Scientists from Scripps Institution of Oceanography at UC San Diego returning from research expeditions in Mexico have captured unprecedented details of vibrant sea life and ecosystems in the Gulf of California, including documentations of new species and marine animals previously never seen alive. Yet the expeditions, which included surveys at unexplored depths, have revealed disturbing declines in sea-life populations and evidence that human impacts have stretched down deeply in the gulf.
In one expedition, researchers Exequiel Ezcurra (adjunct professor at Scripps Oceanography and former provost of the San Diego Natural History Museum), Brad Erisman (Scripps postdoctoral researcher) and Octavio Aburto-Oropeza (graduate student researcher) traveled on a three-person submarine to explore marine life in the Gulf of California's deep-sea reefs and around undersea mountains called seamounts.
The DeepSee submersible gave the researchers unique access to environments below 50 meters (164 feet), depths virtually unknown in the gulf because of their inaccessibility below scuba diving levels.
"Our investigation resulted in many new discoveries, which included new species of invertebrates and possibly fishes," said Erisman. "Similarly, we collected and observed species that had not been recorded in the gulf, had never been observed alive or had never been observed at such depths."
"The synergistic collaboration between Scripps researchers and the San Diego Natural History Museum was the driver of this wonderful endeavor," said Ezcurra. "We were able to raise the funds for the boat and the DeepSee submersible in record time, allowing us to invite some of Mexico's top marine scientists to join the team. The long tradition of binational cooperation nurtured by the museum in its 134 years of life was instrumental in this collaborative development."
Scientists at universities in Mexico are now conducting detailed genetic and morphological (form and structure) investigations to determine the species status of various animals.
But along with the excitement of discovery came disturbing signs of human impacts in the gulf's depths, and, in particular, signals that overfishing has decimated ecosystems. Large schools of fish documented in earlier expeditions at locations such as El Bajo seamount have vanished. The researchers also say depths at comparable areas, such as Cocos Island off Costa Rica, reveal much more marine life and healthier ecosystems than those studied in the Gulf of California that are impacted by fishing and pollution.
"The human impacts in shallow areas have been well documented, but our observations make it clear that we are reaching down deeper and modifying the deeper ecosystems and their communities as well," said Aburto-Oropeza. "We have lots of evidence of ghost nets with trapped animals at many depths, along with pollution, including beer cans, in each deep location we studied."
The researchers hope their findings will reach beyond scientific circles and be incorporated into conservation and management plans to restore healthy marine-life populations and promote sustainable fisheries in the gulf.
Although the evidence of human encroachment was plentiful, the researchers also traveled to remote locations where sea populations thrived, destinations where human impacts are reduced or virtually non-existent. Such was the case at Las Animas, a seamount tucked halfway between Loreto and La Paz. At its location buffered from urban impacts, Las Animas suffers minimally from fishing and human activities.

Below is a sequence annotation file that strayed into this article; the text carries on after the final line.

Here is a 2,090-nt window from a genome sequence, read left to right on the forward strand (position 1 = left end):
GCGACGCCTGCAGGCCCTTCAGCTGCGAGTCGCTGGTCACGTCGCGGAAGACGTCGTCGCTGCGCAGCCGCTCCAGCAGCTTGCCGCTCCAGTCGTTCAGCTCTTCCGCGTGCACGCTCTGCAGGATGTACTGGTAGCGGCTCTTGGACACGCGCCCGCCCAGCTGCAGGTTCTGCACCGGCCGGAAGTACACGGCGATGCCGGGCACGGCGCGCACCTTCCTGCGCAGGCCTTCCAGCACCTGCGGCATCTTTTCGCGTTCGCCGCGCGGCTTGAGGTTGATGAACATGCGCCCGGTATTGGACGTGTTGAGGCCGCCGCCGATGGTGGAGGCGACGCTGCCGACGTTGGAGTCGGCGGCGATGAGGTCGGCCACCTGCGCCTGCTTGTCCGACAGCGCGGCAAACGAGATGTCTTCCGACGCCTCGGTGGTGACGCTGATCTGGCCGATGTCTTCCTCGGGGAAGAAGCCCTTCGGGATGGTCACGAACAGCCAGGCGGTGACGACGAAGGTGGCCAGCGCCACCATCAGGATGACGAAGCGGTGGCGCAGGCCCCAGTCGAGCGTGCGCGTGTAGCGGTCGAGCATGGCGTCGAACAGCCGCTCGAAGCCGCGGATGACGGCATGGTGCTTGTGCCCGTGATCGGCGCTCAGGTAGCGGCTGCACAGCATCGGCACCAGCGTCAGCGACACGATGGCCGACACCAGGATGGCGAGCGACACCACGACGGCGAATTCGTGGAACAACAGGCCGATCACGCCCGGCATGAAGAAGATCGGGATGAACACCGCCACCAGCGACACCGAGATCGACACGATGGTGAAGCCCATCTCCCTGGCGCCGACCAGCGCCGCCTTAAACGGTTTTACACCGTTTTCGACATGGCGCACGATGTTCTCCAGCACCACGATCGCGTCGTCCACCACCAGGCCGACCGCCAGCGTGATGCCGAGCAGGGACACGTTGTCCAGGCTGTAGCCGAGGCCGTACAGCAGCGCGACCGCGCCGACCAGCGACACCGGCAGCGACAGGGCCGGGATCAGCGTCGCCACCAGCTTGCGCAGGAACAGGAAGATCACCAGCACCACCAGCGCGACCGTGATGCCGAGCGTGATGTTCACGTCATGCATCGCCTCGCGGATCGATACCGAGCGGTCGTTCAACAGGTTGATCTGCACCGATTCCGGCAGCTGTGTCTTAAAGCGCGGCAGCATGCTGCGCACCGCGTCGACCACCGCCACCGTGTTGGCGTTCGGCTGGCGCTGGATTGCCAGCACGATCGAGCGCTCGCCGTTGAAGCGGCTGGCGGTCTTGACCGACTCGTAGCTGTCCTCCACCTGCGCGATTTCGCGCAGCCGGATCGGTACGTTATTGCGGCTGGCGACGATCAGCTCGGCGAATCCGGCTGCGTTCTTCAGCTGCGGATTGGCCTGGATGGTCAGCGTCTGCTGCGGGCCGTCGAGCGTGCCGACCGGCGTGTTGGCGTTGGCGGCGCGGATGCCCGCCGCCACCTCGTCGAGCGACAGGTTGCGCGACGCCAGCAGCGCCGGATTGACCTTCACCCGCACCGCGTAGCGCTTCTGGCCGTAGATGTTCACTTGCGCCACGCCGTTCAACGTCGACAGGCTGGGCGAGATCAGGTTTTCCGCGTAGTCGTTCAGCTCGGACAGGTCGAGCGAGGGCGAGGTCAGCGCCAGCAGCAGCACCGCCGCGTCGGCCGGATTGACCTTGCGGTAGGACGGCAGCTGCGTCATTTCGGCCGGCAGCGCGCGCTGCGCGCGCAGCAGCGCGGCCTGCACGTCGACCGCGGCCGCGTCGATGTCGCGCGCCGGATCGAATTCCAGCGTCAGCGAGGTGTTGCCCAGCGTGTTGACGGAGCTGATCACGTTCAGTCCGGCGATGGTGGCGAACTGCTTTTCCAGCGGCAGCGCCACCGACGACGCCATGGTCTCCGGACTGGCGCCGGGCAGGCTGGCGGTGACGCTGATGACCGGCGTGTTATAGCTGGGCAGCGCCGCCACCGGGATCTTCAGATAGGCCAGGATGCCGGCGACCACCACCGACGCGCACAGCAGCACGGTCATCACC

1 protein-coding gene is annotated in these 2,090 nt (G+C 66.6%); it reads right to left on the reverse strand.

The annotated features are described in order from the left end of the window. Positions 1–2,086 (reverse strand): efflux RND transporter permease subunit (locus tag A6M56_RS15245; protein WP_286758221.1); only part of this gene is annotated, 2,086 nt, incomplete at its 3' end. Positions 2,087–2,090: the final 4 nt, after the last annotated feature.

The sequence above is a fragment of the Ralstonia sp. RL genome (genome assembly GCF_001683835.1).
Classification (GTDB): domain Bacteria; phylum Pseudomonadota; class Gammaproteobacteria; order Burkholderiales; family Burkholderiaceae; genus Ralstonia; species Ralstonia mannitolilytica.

There the researchers found booming fish populations, an extraordinarily rich variety of red snapper species, unique shrimp species and possibly new species of sea urchins and cucumbers.
During a separate expedition completed in October, Erisman and Aburto-Oropeza studied marine life at Cabo Pulmo, a protected national park near the southern tip of the Baja peninsula. Here again the researchers documented a "biodiversity hotspot" with thriving fish populations and a rich mix of sea life in the absence of human environmental pressures. They witnessed large tiger sharks, now a rarity in Baja California.
Erisman and Aburto-Oropeza say Las Animas and Cabo Pulmo, contrasted by the relatively depleted sea life witnessed at locations such as El Bajo, are examples of "shifting baselines," the concept promoted by Jeremy Jackson, director of the Scripps Center for Marine Biodiversity and Conservation, and others. The term describes the deterioration of standards and failing to realize how much has changed over years and generations.
"At Las Animas and Cabo Pulmo, we have seen that if you leave areas without human pressure, the elements of the environment will allow them to rebound to a previous, more healthy ecosystem state," said Aburto-Oropeza.
"These expeditions far exceeded what we expected," said Erisman. "From the first dive, the results escalated in success as I witnessed a hundred times more organisms than I expected. It was amazing and we are excited about the possibilities."
The custom-built DeepSee submersible, owned by expedition co-leader Steve Drogin, a San Diego photographer and marine explorer, allowed the scientists to survey marine life with its 360-degree-view glass dome. The researchers concentrated on marine life between 50 and 300 meters (164 and 984 feet), although DeepSee is capable of reaching 475 meters (1,500 feet).
Another startling discovery came in September on a separate expedition when Drogin and his colleagues discovered a hydrothermal vent just south of Loreto at a depth of 450 feet. Drogin reported dramatic views around the vent and water temperatures reaching 266 Fahrenheit degrees (130 degrees Celsius).
"It felt to me like walking into the middle of a forest fire, with flames shooting out. It was very dramatic," said Drogin.
|Contact: Mario Aguilera or Annie Reisewitz|
University of California - San Diego